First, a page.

Maybe the point is that there really isn’t a fault line between sacred and secular. What if Jesus is using debt as a metaphor in the parable to make the scorecard clear — showing us in numbers and balance sheets not only that forgiveness is needed in community but also that God’s reach and presence is universal? This idea is both completely unsettling and strangely reassuring. We cannot divide up our world neatly into God’s business and our own business, into which God has no reach or influence. Instead, as the East African Church always calls and responds, God is good! (and remember what the Church says back — God is good all the time!)
Remember Peter’s actual question to Jesus at the start of today’s gospel parable: Lord, if another member of the church sins against me, how often should I forgive? As many as seven times? Jesus replies to Peter, Not seven times, but, I tell you, seventy-seven times. Then Jesus proceeds to explain what he means with a parable about the Kingdom of Heaven, where the king forgives all the servant’s debt to him. But then the servant, instead of forgiving others, has his own debtor thrown into debtor’s prison. It’s not just the difference between the king’s forgiveness and the servant’s enforcement of a debt that makes the point about what the Kingdom of Heaven is like. The servant’s debt to the king is 10,000 talents — 1000 times the 100 denarii that the servant refused to forgive his own debtor. The Kingdom of Heaven is about BOTH the limitless magnitude of God’s grace — and the totality of our lives in God — including work and business and money.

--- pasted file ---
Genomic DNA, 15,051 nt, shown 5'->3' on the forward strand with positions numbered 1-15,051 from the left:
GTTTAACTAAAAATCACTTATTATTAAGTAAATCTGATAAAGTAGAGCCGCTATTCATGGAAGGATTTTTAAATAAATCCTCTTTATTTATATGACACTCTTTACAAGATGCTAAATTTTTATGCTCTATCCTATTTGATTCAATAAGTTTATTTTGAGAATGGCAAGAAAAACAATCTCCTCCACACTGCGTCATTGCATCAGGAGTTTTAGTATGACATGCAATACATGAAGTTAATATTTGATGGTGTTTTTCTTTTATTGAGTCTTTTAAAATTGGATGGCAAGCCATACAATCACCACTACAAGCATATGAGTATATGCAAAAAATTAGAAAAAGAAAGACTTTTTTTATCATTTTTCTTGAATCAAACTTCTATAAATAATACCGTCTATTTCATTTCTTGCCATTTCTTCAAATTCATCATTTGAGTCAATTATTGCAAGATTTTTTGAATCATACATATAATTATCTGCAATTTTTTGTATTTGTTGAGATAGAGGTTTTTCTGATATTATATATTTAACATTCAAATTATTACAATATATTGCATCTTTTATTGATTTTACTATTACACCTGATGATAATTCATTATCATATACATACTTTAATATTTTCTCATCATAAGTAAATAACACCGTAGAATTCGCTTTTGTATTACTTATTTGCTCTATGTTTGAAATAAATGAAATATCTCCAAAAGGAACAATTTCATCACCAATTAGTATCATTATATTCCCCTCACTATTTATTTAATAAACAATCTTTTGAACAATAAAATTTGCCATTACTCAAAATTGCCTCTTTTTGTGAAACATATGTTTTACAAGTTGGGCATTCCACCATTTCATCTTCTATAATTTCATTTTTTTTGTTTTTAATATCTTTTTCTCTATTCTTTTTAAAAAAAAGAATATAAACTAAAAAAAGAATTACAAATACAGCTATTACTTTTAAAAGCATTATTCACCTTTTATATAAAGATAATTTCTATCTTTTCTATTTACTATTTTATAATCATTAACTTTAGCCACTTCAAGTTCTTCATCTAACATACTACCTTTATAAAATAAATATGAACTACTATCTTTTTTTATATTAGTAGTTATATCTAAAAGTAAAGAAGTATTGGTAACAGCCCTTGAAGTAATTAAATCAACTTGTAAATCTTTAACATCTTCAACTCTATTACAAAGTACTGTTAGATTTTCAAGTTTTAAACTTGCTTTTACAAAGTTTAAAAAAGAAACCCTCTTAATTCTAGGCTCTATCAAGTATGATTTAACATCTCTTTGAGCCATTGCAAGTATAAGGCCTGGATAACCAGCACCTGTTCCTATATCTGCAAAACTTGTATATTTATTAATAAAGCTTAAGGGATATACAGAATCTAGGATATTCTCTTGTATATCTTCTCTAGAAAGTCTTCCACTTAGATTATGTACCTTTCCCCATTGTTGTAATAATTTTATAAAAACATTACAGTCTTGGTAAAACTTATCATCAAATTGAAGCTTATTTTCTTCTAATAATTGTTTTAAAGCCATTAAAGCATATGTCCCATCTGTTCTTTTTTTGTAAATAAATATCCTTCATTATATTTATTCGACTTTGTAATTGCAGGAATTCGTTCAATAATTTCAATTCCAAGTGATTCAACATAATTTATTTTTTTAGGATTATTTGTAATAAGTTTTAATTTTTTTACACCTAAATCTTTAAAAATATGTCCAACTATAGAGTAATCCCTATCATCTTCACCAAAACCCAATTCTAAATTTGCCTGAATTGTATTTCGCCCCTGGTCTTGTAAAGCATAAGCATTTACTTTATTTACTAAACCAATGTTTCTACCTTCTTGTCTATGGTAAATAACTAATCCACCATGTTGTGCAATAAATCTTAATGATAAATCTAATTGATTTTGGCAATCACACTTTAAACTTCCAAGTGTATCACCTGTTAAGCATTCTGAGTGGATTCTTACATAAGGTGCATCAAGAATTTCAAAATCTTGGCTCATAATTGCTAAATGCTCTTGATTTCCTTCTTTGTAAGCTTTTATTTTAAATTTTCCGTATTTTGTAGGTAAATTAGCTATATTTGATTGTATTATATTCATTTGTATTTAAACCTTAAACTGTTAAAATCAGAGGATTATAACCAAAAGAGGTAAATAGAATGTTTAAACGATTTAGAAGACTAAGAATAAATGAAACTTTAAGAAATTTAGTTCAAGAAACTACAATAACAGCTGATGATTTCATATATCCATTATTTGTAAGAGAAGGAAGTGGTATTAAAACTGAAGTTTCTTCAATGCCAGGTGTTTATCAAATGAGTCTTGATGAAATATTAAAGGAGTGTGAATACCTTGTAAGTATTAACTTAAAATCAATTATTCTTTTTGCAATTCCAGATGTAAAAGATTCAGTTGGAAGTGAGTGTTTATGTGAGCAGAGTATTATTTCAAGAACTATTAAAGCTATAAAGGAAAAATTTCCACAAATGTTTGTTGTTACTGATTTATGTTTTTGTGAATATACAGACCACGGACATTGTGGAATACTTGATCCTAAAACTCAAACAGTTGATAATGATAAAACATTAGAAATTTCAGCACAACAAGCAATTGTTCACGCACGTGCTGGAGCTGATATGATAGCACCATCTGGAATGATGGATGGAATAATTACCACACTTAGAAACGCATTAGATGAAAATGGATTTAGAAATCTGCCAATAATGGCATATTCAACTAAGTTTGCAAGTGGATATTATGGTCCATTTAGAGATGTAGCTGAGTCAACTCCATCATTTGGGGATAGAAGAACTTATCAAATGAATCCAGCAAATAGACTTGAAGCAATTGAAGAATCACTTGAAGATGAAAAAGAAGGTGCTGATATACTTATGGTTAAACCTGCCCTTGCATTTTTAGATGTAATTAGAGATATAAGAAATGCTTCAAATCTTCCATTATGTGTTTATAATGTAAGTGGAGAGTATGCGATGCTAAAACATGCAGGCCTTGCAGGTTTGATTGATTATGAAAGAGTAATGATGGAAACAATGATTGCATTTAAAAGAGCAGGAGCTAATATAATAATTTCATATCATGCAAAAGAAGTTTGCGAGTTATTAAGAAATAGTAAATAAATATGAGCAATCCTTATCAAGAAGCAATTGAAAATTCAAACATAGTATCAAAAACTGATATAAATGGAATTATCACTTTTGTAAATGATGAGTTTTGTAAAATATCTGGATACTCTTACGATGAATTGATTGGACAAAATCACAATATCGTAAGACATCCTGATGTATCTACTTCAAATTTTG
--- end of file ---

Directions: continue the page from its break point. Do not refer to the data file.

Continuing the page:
Now there’s a lot more we could talk about today in forgiveness, like whether living in the Kingdom of Heaven requires us to be victims and forgive those who continue to take advantage of us. We’ll explore the nature of forgiveness on another day, but suffice it to say that God takes forgiveness very seriously. And God shows us how seriously by showing us the numbers, and referring us to a business metaphor, so that it’s super clear and we can get our heads around it. What I’d like for us to take away and think about today is the totality of God’s potential engagement in our lives. It’s not WHAT we do; it’s HOW and WHY we do it that makes anything — or us — holy. As we think about our commitment of our time, talent, and treasure to our Emmanuel community this pledge season, let’s remember God is good! God is good all the time! Amen